It seems that Jam Rag, a socially conscious, intensely local, monthly music mag out of Ferndale, is in serious financial jeopardy. What, you say? Jam Rag is always in financial jeopardy. True, but for the first time in 17 years of publication, the nonprofit, shoe-string-budgeted paper may actually miss an issue.
Publisher Tom Ness says Jam Rag has incurred a debt of $17,000 with the paper’s printer, Webco. A lifelong liberal activist, Ness ran for Congress on the Green Party ticket in 2000. Around the same time, the paper ditched its basement digs and moved upstairs into a more professional setting in the same building that houses local Green Party offices. The paper also began paying for professional distribution. Ness says the run for Congress drew his attention away from the magazine, and the added expense of improved office space and distribution wages led to the mounting debt.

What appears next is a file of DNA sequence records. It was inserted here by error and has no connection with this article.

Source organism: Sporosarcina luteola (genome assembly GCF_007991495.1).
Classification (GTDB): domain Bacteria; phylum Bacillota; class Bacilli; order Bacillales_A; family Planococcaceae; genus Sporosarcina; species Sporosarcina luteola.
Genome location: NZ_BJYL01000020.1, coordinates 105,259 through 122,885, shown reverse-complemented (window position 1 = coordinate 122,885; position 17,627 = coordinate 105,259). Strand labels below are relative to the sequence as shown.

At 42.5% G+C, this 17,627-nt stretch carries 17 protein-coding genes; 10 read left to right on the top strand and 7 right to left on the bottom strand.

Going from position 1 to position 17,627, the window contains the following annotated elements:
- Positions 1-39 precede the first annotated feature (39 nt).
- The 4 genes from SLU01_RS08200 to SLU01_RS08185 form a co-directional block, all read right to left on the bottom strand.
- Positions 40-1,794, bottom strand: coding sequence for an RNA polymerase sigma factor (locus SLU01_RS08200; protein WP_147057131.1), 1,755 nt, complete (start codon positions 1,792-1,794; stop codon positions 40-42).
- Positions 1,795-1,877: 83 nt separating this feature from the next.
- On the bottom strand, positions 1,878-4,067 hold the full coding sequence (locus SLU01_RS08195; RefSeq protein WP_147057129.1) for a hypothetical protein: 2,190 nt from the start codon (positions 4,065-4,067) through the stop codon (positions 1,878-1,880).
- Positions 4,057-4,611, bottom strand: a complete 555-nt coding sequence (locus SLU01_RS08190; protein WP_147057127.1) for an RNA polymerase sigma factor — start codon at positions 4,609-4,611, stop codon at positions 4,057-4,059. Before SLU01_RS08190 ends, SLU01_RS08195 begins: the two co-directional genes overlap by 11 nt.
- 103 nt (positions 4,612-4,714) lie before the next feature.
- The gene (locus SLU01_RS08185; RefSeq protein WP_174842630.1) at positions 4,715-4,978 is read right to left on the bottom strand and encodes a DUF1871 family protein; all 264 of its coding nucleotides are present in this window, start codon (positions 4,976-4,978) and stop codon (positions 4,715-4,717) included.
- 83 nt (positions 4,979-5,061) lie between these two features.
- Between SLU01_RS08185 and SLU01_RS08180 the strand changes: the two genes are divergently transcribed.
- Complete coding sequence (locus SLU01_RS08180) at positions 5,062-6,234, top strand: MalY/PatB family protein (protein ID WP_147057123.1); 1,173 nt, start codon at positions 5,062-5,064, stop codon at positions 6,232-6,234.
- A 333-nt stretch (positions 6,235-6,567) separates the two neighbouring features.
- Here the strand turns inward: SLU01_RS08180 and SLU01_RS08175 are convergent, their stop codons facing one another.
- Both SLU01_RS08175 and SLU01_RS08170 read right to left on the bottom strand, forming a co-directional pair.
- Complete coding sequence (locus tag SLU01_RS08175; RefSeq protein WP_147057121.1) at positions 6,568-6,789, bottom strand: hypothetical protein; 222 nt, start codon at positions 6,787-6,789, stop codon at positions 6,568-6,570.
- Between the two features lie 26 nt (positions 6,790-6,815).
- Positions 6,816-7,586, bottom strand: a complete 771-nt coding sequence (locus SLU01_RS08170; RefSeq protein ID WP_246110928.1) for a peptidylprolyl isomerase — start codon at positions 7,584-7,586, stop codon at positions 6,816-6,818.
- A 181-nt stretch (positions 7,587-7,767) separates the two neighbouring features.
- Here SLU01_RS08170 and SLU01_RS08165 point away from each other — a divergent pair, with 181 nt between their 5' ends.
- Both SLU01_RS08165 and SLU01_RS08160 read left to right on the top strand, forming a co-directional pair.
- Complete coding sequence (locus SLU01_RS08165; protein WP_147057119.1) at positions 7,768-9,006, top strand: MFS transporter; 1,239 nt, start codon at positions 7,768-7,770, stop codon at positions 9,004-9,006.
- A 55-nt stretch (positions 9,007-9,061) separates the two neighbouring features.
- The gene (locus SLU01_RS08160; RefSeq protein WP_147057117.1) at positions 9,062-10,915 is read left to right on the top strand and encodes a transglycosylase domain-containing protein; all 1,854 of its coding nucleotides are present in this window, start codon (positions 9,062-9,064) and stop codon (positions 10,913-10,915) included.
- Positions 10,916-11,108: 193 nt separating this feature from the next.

Ness describes his business relationship with Webco as “friendly” and hopes to peel away the debt by promoting Jam Rag’s “sustainer” program, which encourages local bands to make contributions of $10 or more to keep the paper afloat. (Ethicists will be glad to hear that Jam Rag clearly states bands that contribute are not guaranteed editorial coverage; they are, however, given ads.)
Ness hopes the Detroit music community will support a publication that focuses on local music.
“I just refuse to accept that a big city like this with such a thriving music scene cannot support a paper like Jam Rag,” Ness says. “If people want to have an alternative to the corporate music industry, we need to create it ourselves.”Sarah Klein is a Metro Times staff writer. E-mail her at [email protected]